Lt. Govs More Than Spare Tires, Study Shows

By: - March 27, 2002 12:00 am

When a lieutenant governor shakes hands with the boss, a couple of fingers check the governor’s pulse — because, as an old joke goes, no pulse equals a promotion.

The joke stems from conventional wisdom, which holds that like the U.S. vice president, the main duty of whoever occupies the number two state job is to take over if the state’s numero uno dies or becomes disabled. But a new study by a Georgia political science professor argues that conventional wisdom is wrong.

“People are always saying that the lieutenant governor is a powerless position. That’s not really so. They do have access to forms of institutional power,” David Winder, political science professor at Valdosta State University, told

Winder has rated lieutenant governors based on whether they preside over the state Senate, appoint committees, assign bills, and break ties. He also awarded points for being acting governor when the governor is out of state, and serving in the governor’s cabinet.

By those measures, he says, South Dakota’s Lt. Gov. Carole Hillard, one of 17 women currently serving as lieutenant governor, is the most powerful such official in the nation.

Hillard does not disagree. “As far as powerful, I’m clearly not as powerful as the governor. But it’s a position that can be expanded based on the talents and the interests of the lieutenant governor,” she said.

Delaware, North Dakota, and Texas also give weighty powers to their lieutenant governors, Winder’s study shows.

Texas Lt. Gov. Bill Ratliff presides over the influential state Senate. He also appoints committee chairmen, which allows him to set the legislative agenda.

“I consider myself a legislative mechanic,” Ratliff said. “There are hundreds of times every day that members come and talk to the lieutenant governor and say, I have this bill, are you OK with it?’ I make the decision whether it goes to a friendly committee.”

In Illinois, Florida and Iowa, the job of lieutenant governor is largely ceremonial. Illinois’ Dan O’Neal quit the post in 1981 after only a short time in office, explaining that his job was one that “a person of average intelligence can learn in a week.”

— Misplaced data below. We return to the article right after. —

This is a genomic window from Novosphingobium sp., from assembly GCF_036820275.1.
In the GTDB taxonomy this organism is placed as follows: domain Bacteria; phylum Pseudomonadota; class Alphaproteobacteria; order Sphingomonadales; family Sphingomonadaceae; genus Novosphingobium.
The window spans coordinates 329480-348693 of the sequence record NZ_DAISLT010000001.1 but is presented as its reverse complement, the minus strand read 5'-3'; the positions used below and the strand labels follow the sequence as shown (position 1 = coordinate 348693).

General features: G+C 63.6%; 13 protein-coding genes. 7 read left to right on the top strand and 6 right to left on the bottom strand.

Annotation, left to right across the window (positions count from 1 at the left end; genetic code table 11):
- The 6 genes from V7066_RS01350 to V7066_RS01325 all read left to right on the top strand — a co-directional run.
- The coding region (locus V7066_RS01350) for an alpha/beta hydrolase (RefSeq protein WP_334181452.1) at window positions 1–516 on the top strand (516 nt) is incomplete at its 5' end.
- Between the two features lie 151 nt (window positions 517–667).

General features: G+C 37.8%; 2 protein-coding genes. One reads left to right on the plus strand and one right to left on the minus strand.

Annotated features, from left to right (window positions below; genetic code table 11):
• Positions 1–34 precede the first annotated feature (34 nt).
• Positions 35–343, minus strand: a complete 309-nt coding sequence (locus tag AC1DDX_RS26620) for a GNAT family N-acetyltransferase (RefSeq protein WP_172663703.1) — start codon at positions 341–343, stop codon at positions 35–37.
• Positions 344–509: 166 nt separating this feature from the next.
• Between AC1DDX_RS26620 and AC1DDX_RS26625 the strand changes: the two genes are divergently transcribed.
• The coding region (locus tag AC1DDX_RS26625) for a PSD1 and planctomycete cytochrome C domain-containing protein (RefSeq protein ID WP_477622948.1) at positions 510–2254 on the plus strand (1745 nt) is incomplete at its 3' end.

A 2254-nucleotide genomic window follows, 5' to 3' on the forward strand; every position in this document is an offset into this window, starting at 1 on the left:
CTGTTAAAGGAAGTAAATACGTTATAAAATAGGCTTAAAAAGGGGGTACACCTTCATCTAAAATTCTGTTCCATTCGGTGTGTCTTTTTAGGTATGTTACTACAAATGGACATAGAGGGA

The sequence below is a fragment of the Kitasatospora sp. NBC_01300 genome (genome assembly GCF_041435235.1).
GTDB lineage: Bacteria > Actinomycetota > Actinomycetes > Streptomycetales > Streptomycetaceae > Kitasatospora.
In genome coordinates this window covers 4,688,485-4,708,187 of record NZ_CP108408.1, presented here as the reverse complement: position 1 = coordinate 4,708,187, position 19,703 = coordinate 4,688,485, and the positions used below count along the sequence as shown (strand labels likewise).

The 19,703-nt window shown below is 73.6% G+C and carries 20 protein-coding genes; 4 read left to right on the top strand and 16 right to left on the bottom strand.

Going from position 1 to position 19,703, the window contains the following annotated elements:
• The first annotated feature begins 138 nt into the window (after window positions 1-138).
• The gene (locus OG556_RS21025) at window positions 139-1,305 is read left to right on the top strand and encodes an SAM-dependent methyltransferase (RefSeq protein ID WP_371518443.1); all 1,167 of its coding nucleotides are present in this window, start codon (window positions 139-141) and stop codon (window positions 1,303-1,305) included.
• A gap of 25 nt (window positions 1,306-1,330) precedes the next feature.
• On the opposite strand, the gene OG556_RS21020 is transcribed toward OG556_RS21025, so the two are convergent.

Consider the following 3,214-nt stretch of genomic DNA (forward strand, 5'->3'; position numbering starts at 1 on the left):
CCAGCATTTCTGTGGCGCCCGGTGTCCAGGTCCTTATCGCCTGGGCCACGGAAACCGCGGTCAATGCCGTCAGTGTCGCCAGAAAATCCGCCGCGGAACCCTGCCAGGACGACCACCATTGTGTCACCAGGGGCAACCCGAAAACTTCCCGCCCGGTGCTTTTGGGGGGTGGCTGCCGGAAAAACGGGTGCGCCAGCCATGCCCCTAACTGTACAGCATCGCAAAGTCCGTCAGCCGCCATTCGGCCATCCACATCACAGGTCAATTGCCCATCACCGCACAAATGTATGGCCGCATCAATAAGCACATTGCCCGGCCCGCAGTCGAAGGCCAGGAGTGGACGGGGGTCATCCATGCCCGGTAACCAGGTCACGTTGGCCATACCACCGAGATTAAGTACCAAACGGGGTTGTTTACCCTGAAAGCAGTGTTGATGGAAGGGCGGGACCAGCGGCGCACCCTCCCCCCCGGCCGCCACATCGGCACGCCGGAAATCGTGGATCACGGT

Not every state has a lieutenant governor. In Oregon, Wyoming, and Arizona, the secretary of state is next in line of succession for the governor’s job. In Maine, New Jersey, and West Virginia, it’s the Senate president. In Tennessee, the speaker of the Senate is a heartbeat away.

“The job is what you make it,” Winder said. “The lieutenant governor is interesting because you can make an impact on state government, but you have to seek out ways to do that.”

In the 25 states where lieutenant governors automatically become acting governor when the boss is out of state, some understudies have taken advantage of their fleeting time in the starring role.

In 1979, Kentucky Lt. Gov. Thelma Stovall called the General Assembly into special session while Gov. Julian Carroll was out of the state and got the lawmakers to cap property taxes.

That same year in California, Mike Curb — a Republican lieutenant governor under former Democratic Gov. Jerry Brown – appointed a judge and rolled back pollution controls while Brown was away.

Alabama Lt. Gov. Steve Windom used his gavel to grab power from the Democratic majority in the state Senate three years ago, prompting the Democratic leader to call him a “madman.”

Four states – Alabama, Louisiana, Rhode Island, and South Carolinacurrently have governors and lieutenant governors from different parties. But most lieutenant governors don’t make drastic changes while the boss is away.

“For the most part, they’re pretty careful about that. The governor comes back, and things go on,” said Gail Manning, director of the National Conference of Lieutenant Governors.

The highest paid lieutenant governor is New York’s, at $151,500, Manning said.

In Idaho, part-time Lt. Gov. Jack Riggs is paid $26,750 by the state, and also works as a doctor and owner of several urgent-care clinics. Other part-time lieutenant governors include Arkansas businessman Win Rockefeller (son of the late Gov. Winthrop Rockefeller and grandson of the late John D. Rockefeller, Jr.) and Kentucky Lt. Gov. Stephen Henry, a physician who volunteers at a hospital. Missouri also allows its number two official to moonlight.

In November, at least 19 new lieutenant governors will be elected, Manning said. One of them will be the first black female lieutenant governor — in Ohio, Republican Jannette Bradley and Democrat Charleta Tavares, both of whom are black, are competing for the number two job. Only nine African Americans have previously served as lieutenant governors, and all have been men.

The idea of abolishing the office of lieutenant governor periodically gains support somewhere. Last year, Colorado Sen. Ken Chlouber, R-Leadville, introduced a constitutional amendment to eliminate the office, but the measure failed.

In 1867, Maryland eliminated its No. 2 office, only to reinstate it after the state was left without a statewide-elected official to take over when Gov. Spiro Agnew became Richard Nixon’s vice president in 1968.

Lieutenant governors’ duties include overseeing the commerce department (as in Indiana), certifying election results (as in Alaska), and serving as the chairs of the State Board of Pardons, (as in Pennsylvania and Delaware.)

Manning said states should add more powers to the office of lieutenant governor to help boost the office’s perception.

“Name them to head an agency. Have them do something,” Manning said. “The Legislature can do that in every state.”

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